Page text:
[wikipedia.org provide more detail on sustainable farming in their guide]

 

From the above definitions, a core tenet/principle of sustainable farming might involve balancing short term and long term needs and goals related to agricultural production.

 

Potential Goals For Sustainable Farming

Goals Across The Main Pillars Of Sustainability

Sustainable farming may place more of a priority on environmental, resource management, social and wildlife indicators than conventional farming.

There can still be focus on making sustainable farming profitable and economically viable, and having enough production to meet demand.

But, there might be more of a balance of these priorities, instead of making one far more important than the other.

 

As a summary, sustainable farming might lead to sustainable outcomes across the following areas:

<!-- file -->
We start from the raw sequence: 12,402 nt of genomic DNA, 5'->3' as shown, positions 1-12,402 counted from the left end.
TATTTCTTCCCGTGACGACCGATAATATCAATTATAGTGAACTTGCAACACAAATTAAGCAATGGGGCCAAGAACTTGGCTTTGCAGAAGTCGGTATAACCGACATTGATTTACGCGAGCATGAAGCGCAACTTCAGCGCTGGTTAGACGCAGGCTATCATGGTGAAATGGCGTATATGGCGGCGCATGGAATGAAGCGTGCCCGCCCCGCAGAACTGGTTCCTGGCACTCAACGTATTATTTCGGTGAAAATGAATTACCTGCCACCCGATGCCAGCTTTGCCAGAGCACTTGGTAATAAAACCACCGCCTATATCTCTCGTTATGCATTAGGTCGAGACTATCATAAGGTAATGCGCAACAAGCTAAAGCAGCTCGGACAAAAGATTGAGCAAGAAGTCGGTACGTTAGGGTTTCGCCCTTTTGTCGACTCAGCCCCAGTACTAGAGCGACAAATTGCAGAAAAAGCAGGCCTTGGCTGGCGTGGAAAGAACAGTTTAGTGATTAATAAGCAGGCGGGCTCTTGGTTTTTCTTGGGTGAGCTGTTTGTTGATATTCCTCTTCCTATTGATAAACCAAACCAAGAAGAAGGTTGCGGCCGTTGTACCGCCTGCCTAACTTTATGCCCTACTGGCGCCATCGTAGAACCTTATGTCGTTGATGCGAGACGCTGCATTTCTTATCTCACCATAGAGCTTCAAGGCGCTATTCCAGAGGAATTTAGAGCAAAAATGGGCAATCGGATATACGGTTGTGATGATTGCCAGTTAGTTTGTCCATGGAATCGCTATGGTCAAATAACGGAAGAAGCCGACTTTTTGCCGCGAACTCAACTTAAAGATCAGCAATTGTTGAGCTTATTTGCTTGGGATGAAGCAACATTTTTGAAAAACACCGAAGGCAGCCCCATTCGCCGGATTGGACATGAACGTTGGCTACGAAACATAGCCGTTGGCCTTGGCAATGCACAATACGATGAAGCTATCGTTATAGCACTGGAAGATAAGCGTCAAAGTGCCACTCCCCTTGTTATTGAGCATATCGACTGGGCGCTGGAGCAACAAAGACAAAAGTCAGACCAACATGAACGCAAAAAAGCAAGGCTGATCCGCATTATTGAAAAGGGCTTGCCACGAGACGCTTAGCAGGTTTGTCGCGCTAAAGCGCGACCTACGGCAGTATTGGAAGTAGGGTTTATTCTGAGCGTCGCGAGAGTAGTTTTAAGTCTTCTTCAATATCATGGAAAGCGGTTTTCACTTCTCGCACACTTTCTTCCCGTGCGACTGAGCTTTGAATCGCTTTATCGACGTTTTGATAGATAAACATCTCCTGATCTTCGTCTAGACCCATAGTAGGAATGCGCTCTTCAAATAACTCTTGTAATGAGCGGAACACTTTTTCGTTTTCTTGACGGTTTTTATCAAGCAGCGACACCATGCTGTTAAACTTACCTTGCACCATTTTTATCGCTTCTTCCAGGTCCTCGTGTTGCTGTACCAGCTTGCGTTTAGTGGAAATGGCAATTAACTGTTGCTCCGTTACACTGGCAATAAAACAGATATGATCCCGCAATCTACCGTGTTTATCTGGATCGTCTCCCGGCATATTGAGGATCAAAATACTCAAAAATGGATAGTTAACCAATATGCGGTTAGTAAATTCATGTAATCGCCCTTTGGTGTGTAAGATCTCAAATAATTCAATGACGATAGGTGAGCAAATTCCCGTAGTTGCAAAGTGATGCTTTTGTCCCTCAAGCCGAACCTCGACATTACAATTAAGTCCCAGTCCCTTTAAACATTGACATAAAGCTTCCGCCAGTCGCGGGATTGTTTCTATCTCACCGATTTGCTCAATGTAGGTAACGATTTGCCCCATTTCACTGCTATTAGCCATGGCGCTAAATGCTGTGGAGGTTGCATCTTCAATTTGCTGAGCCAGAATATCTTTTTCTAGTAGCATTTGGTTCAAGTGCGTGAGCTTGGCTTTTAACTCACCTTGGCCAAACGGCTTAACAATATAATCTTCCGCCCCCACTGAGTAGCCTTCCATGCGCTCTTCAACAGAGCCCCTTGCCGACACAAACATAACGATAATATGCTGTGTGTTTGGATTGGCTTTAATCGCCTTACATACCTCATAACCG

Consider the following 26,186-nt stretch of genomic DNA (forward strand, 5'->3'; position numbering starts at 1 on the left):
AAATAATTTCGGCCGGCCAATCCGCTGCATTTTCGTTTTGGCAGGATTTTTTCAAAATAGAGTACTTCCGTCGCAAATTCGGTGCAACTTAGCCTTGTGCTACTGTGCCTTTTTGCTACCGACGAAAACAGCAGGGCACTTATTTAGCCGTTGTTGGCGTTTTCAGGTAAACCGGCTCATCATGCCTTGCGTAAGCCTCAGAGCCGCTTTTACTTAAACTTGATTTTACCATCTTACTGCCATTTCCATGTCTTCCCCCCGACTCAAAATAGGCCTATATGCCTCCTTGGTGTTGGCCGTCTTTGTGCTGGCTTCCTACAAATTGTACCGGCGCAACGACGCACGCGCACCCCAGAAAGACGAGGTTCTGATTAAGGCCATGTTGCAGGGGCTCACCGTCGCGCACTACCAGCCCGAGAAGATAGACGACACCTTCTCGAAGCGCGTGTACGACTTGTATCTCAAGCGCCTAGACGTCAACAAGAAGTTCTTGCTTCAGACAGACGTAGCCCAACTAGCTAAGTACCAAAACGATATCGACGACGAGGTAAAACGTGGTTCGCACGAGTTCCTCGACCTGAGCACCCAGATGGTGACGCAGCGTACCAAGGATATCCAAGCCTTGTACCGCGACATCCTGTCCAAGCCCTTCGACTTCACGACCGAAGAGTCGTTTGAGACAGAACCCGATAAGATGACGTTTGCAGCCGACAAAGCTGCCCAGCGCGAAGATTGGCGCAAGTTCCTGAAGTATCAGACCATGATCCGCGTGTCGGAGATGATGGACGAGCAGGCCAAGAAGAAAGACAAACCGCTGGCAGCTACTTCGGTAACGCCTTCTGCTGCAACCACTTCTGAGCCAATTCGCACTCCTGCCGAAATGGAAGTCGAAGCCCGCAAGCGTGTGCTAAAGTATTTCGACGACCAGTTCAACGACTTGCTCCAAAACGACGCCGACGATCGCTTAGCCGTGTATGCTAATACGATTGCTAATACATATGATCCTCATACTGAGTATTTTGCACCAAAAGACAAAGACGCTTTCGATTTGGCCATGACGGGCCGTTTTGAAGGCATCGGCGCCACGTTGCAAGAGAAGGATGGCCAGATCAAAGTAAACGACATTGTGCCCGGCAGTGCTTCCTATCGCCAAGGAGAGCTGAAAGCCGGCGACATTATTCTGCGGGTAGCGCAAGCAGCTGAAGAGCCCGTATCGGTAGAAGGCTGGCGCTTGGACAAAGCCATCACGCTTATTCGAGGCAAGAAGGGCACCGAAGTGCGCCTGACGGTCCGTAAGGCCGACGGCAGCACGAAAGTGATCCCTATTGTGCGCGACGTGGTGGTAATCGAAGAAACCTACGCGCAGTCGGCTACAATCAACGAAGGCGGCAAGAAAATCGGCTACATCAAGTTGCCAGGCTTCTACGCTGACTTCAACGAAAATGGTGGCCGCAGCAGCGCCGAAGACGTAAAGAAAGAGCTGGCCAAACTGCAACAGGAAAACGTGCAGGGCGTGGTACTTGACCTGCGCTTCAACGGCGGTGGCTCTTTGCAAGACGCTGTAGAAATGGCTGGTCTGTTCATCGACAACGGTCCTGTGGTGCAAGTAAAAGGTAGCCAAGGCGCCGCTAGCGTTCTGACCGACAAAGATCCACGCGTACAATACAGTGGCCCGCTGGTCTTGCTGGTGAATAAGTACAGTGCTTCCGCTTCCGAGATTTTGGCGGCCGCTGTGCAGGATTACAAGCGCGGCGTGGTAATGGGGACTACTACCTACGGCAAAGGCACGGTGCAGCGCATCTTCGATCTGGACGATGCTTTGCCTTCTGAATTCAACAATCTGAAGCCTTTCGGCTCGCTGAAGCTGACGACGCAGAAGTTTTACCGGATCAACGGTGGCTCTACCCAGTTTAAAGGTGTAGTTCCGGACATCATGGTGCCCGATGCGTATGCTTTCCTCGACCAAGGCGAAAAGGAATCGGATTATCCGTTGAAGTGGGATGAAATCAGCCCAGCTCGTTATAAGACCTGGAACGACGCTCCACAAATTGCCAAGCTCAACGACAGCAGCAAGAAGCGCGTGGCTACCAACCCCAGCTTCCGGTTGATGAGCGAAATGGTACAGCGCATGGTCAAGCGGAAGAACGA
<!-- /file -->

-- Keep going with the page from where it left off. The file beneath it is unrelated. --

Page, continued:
– Environmental

Can involve preventing negative impact on the environment from agricultural practices in general

Can also involve preventing environmental degradation past a certain point (such as past environmental planetary boundaries, or past unsafe or undesirable pollution levels on the local level).

But, may also be specific to the individual environmental indicators, such as air pollution, water pollution, land and soil pollution and degradation, greenhouse gas emissions, waste pollution, and so on.

 

– Economic

Can relate to the economy, or specifically agricultural industry.

But, can also relate to the profit/revenues for individual farmers, production, prices for consumers, and so on.

 

– Social

Can relate to the needs of the population as a whole.

But, can also relate to the needs, working conditions, and quality of life of farmers, farm workers, and those involved in the agricultural industry.

There might also be consideration for the independence and sovereignty of farmers and agricultural business owners.

 

– Contribute To The Sustainable Management Of Resources

Such as natural resources like agricultural land, topsoil, and fresh water